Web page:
Paraplegia prevention in aortic aneurysm repair by thoracoabdominal staging with ‘minimally invasive staged segmental artery coil embolisation’ (MIS²ACE): trial protocol for a randomised controlled multicentre trial
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Petroff D, Czerny M, Kölbel T, et al. Paraplegia prevention in aortic aneurysm repair by thoracoabdominal staging with ‘minimally invasive staged segmental artery coil embolisation’ (MIS²ACE): trial protocol for a randomised controlled multicentre trial. BMJ Open 2019;9:e025488.
SponsorshipThis project has received funding from the European Union’s Horizon 2020 research and innovation programme under grant agreement 733203 and from the German Research Foundation under grant number ET 127/2-1.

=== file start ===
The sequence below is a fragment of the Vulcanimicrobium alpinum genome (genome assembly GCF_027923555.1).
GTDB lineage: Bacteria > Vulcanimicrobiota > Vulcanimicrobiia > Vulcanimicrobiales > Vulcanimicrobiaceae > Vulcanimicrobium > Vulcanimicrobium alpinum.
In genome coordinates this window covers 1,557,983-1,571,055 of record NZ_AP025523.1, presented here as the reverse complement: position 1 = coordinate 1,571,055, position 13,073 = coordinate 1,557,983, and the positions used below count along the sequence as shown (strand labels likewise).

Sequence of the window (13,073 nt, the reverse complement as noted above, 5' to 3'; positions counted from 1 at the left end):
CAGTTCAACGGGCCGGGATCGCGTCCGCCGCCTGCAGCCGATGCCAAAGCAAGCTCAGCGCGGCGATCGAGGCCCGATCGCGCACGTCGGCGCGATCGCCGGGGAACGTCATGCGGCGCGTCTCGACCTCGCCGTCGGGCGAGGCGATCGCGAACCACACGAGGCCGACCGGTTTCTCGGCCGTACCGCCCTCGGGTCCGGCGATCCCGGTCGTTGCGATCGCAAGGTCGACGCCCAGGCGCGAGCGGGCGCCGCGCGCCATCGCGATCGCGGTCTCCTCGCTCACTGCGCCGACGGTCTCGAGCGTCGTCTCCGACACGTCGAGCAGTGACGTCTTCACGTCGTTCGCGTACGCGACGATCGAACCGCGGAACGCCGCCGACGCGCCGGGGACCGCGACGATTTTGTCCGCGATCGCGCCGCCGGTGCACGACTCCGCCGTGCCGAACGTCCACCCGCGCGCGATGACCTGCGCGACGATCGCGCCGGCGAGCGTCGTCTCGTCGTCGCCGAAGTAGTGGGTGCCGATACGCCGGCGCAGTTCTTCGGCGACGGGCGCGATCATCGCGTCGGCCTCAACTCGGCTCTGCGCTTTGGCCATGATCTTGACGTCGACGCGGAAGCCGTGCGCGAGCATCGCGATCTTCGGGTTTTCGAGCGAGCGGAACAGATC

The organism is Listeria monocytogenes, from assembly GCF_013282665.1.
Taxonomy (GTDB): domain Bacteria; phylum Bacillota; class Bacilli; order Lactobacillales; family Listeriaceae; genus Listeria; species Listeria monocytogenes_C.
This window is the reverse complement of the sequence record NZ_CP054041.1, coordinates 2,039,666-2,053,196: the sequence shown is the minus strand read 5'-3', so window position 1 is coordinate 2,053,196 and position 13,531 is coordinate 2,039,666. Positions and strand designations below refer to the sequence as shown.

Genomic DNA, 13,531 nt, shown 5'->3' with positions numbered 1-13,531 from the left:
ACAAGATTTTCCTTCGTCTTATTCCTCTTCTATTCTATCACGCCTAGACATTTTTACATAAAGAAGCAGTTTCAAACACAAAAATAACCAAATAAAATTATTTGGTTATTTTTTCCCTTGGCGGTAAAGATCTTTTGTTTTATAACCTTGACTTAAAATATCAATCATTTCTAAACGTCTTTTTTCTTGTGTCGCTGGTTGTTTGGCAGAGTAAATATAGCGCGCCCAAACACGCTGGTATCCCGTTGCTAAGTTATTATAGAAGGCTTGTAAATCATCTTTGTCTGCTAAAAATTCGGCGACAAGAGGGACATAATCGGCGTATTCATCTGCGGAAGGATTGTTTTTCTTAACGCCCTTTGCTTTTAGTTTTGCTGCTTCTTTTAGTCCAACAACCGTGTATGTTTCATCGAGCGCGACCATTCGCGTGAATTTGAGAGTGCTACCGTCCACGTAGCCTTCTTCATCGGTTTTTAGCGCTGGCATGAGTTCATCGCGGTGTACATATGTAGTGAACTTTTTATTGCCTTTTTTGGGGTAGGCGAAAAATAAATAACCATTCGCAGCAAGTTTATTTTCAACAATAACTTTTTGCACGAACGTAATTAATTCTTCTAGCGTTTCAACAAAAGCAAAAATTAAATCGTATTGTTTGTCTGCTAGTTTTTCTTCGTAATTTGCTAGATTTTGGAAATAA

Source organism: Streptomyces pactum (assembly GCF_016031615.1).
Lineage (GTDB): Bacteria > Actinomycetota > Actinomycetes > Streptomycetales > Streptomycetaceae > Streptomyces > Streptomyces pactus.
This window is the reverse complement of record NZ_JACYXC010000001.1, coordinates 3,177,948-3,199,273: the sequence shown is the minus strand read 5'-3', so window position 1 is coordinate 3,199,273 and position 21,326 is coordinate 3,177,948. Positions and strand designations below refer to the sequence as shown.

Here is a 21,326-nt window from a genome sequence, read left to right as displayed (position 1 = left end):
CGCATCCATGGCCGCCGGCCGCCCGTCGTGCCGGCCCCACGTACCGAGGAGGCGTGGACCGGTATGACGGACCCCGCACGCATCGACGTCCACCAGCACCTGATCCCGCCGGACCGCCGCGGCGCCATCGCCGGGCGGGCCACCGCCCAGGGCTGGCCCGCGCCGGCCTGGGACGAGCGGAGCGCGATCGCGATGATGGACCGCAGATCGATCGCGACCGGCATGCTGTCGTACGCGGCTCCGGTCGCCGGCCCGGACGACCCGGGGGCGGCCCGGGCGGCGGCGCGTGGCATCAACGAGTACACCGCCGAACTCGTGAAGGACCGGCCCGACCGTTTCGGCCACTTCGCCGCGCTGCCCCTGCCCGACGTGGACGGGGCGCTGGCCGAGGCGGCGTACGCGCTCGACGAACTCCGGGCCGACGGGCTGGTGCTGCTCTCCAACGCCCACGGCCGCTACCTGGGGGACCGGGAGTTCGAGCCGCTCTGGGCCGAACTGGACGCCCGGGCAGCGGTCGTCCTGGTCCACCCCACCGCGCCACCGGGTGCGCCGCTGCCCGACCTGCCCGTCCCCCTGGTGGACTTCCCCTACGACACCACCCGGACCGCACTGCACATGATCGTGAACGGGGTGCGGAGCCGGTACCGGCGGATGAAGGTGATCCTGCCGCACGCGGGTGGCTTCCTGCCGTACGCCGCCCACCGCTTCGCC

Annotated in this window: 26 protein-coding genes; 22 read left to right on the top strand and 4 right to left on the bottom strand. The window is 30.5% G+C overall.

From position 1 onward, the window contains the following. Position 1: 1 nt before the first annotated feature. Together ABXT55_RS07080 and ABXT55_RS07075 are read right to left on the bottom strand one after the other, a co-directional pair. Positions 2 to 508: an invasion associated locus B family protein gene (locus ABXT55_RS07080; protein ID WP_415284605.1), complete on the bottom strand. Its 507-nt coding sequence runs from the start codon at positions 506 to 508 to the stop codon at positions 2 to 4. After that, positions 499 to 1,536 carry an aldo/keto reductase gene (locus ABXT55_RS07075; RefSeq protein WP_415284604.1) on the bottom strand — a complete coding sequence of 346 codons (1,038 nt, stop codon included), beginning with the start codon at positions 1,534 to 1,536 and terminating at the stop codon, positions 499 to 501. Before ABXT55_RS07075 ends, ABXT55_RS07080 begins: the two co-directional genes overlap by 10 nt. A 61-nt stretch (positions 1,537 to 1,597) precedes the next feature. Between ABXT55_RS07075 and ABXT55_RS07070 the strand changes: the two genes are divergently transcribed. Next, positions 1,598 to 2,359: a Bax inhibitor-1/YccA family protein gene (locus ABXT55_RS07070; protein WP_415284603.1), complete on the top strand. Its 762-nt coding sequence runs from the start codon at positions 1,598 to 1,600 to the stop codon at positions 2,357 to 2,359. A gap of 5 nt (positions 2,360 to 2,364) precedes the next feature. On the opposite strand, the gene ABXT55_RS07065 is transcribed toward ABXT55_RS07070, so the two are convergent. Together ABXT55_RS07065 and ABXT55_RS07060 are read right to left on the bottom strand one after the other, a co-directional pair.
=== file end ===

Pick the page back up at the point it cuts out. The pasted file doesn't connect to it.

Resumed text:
Introduction Spinal cord injury (SCI) including permanent paraplegia constitutes a common complication after repair of thoracoabdominal aortic aneurysms. The staged-repair concept promises to provide protection by inducing arteriogenesis so that the collateral network can provide a robust blood supply to the spinal cord after intervention. Minimally invasive staged segmental artery coil embolisation (MIS2ACE) has been proved recently to be a feasible enhanced approach to staged repair. Methods and analysis This randomised controlled trial uses a multicentre, multinational, parallel group design, where 500 patients will be randomised in a 1:1 ratio to standard aneurysm repair or to MIS2ACE in 1–3 sessions followed by repair. Before randomisation, physicians document whether open or endovascular repair is planned. The primary endpoint is successful aneurysm repair without substantial SCI 30 days after aneurysm repair. Secondary endpoints include any form of SCI, mortality (up to 1 year), length of stay in the intensive care unit, costs and quality-adjusted life years. A generalised linear mixed model will be used with the logit link function and randomisation arm, mode of repair (open or endovascular repair), the Crawford type and the European System for Cardiac Operative Risk Evaluation (euroSCORE) II as fixed effects and the centre as a random effect. Safety endpoints include kidney failure, respiratory failure and embolic events (also from debris). A qualitative study will explore patient perceptions. Ethics and dissemination This trial has been approved by the lead Ethics Committee from the University of Leipzig (435/17-ek) and will be reviewed by each of the Ethics Committees at the trial sites. A dedicated project is coordinating communication and dissemination of the trial. Trial registration number NCT03434314.